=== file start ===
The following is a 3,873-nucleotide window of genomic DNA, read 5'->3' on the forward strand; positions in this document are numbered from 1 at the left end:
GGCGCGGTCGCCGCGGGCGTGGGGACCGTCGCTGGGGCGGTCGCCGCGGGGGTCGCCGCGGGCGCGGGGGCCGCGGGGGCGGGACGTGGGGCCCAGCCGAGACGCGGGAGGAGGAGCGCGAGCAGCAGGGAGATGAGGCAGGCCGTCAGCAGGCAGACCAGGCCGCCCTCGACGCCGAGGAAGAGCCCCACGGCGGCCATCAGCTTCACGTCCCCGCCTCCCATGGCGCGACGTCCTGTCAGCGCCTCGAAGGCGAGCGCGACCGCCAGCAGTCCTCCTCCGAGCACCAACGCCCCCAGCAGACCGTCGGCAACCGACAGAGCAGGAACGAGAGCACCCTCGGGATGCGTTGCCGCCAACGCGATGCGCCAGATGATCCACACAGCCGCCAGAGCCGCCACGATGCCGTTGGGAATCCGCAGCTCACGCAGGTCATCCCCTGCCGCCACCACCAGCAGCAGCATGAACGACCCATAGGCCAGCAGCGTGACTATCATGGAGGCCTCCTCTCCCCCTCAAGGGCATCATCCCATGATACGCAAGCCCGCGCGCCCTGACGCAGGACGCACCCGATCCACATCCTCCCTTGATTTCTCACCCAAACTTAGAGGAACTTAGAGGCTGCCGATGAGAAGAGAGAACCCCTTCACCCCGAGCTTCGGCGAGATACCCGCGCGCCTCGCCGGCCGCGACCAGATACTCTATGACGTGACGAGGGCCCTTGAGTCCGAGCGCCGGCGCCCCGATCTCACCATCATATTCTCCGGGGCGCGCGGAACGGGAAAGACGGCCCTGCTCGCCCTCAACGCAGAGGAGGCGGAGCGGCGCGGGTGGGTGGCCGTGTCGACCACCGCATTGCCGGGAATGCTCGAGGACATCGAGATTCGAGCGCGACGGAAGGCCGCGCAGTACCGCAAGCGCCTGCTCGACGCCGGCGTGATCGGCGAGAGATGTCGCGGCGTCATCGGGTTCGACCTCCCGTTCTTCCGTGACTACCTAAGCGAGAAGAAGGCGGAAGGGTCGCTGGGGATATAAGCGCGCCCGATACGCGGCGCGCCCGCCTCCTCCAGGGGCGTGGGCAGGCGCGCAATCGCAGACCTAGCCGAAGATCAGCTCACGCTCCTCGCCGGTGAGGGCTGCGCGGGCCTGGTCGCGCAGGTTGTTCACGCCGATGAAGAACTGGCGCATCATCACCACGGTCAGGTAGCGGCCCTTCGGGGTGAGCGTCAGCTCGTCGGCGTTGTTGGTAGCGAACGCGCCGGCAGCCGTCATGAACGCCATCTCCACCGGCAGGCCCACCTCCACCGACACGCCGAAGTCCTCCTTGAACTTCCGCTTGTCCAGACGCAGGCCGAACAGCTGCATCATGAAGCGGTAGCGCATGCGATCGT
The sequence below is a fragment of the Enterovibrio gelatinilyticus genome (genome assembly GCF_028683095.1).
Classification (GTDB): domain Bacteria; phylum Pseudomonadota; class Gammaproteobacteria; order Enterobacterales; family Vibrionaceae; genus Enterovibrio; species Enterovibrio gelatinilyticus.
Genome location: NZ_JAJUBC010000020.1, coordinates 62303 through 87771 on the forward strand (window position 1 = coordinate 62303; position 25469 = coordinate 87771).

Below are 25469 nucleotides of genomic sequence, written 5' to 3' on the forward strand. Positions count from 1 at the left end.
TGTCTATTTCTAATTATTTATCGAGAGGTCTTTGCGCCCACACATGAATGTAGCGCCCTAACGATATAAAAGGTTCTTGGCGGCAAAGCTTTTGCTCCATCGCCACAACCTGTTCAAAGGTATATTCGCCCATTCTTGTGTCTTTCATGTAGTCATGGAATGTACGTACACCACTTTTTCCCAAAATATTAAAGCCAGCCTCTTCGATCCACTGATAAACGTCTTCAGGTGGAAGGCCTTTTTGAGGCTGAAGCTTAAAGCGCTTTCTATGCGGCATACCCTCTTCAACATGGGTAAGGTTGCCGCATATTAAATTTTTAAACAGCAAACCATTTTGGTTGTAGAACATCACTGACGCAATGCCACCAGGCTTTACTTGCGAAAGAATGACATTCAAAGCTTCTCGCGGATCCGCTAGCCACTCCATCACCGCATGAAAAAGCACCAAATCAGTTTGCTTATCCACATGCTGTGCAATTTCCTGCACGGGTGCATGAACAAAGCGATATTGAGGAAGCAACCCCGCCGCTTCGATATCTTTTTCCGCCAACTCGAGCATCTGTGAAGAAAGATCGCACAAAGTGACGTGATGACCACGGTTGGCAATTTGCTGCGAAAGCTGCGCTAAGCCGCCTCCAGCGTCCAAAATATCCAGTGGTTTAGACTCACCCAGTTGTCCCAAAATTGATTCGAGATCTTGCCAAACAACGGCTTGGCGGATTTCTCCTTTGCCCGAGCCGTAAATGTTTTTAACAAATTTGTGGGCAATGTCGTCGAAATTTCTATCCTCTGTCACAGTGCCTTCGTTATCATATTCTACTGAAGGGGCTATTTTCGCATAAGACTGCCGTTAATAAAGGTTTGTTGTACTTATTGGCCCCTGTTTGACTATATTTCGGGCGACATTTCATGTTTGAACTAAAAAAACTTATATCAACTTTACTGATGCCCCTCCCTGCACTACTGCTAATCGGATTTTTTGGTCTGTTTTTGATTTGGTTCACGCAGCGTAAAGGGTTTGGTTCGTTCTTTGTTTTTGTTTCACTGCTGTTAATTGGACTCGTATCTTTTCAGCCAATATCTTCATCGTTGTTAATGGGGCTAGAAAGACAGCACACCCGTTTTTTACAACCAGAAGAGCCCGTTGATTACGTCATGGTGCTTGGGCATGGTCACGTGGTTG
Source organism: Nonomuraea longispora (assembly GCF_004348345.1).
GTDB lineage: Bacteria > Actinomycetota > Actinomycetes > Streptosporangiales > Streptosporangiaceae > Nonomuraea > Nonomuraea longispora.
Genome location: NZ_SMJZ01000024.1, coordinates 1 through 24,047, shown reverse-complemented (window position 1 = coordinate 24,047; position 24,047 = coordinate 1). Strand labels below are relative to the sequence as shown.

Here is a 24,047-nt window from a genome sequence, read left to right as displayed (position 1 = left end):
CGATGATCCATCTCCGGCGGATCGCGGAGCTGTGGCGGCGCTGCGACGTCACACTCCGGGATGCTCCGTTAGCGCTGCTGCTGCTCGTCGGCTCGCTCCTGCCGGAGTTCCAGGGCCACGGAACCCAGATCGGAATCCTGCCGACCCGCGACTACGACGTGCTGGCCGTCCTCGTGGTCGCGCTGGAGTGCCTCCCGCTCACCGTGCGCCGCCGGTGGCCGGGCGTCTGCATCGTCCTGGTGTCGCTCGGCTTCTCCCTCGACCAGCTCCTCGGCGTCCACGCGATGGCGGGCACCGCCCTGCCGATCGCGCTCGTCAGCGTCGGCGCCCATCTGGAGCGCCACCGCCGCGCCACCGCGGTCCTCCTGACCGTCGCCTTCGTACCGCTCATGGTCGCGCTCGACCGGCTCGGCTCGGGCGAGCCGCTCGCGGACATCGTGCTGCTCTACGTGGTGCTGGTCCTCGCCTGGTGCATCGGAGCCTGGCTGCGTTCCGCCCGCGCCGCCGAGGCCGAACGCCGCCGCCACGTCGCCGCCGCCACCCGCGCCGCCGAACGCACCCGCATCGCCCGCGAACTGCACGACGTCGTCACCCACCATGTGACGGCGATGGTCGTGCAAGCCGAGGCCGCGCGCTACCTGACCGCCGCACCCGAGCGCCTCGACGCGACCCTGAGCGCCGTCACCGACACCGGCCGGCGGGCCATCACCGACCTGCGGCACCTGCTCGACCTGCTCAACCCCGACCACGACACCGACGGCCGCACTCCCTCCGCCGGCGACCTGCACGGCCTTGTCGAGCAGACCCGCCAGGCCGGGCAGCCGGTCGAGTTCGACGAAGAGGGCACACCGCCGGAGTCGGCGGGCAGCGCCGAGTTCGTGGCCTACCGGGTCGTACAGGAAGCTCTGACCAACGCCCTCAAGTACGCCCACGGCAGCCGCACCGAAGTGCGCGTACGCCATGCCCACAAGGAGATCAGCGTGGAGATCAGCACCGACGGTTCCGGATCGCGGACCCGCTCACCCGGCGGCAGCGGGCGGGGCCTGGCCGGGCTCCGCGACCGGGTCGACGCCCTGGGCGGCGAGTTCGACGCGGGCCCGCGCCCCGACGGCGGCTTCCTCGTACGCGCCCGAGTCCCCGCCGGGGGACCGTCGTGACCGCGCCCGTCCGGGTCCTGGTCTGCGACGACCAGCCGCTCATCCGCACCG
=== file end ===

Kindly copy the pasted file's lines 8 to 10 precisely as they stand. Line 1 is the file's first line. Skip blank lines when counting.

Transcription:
Source organism: Nonomuraea longispora (assembly GCF_004348345.1).
GTDB lineage: Bacteria > Actinomycetota > Actinomycetes > Streptosporangiales > Streptosporangiaceae > Nonomuraea > Nonomuraea longispora.
Genome location: NZ_SMJZ01000024.1, coordinates 1 through 24,047, shown reverse-complemented (window position 1 = coordinate 24,047; position 24,047 = coordinate 1). Strand labels below are relative to the sequence as shown.